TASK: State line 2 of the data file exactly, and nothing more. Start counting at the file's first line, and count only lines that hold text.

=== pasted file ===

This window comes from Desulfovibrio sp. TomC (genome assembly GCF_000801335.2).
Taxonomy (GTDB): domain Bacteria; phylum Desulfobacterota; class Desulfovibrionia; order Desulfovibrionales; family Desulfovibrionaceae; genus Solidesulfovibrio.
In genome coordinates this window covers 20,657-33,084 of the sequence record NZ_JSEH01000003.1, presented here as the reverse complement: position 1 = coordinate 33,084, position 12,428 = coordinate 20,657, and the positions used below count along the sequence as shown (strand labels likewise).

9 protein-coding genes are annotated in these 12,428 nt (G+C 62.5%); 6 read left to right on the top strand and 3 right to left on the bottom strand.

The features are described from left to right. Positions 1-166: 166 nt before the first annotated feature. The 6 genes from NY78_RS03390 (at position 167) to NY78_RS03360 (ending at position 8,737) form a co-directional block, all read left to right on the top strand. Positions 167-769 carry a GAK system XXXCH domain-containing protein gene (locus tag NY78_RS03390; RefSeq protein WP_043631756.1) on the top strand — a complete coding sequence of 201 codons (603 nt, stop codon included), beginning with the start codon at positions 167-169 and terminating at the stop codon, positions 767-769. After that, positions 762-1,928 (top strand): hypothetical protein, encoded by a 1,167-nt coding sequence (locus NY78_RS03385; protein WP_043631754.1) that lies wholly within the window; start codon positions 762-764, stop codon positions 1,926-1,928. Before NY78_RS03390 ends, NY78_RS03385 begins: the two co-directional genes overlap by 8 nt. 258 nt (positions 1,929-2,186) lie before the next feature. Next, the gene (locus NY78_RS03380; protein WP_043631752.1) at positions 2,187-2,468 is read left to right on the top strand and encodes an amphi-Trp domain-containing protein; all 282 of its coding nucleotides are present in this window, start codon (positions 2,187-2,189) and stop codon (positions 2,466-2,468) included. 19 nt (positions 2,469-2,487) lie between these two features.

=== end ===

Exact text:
Taxonomy (GTDB): domain Bacteria; phylum Desulfobacterota; class Desulfovibrionia; order Desulfovibrionales; family Desulfovibrionaceae; genus Solidesulfovibrio.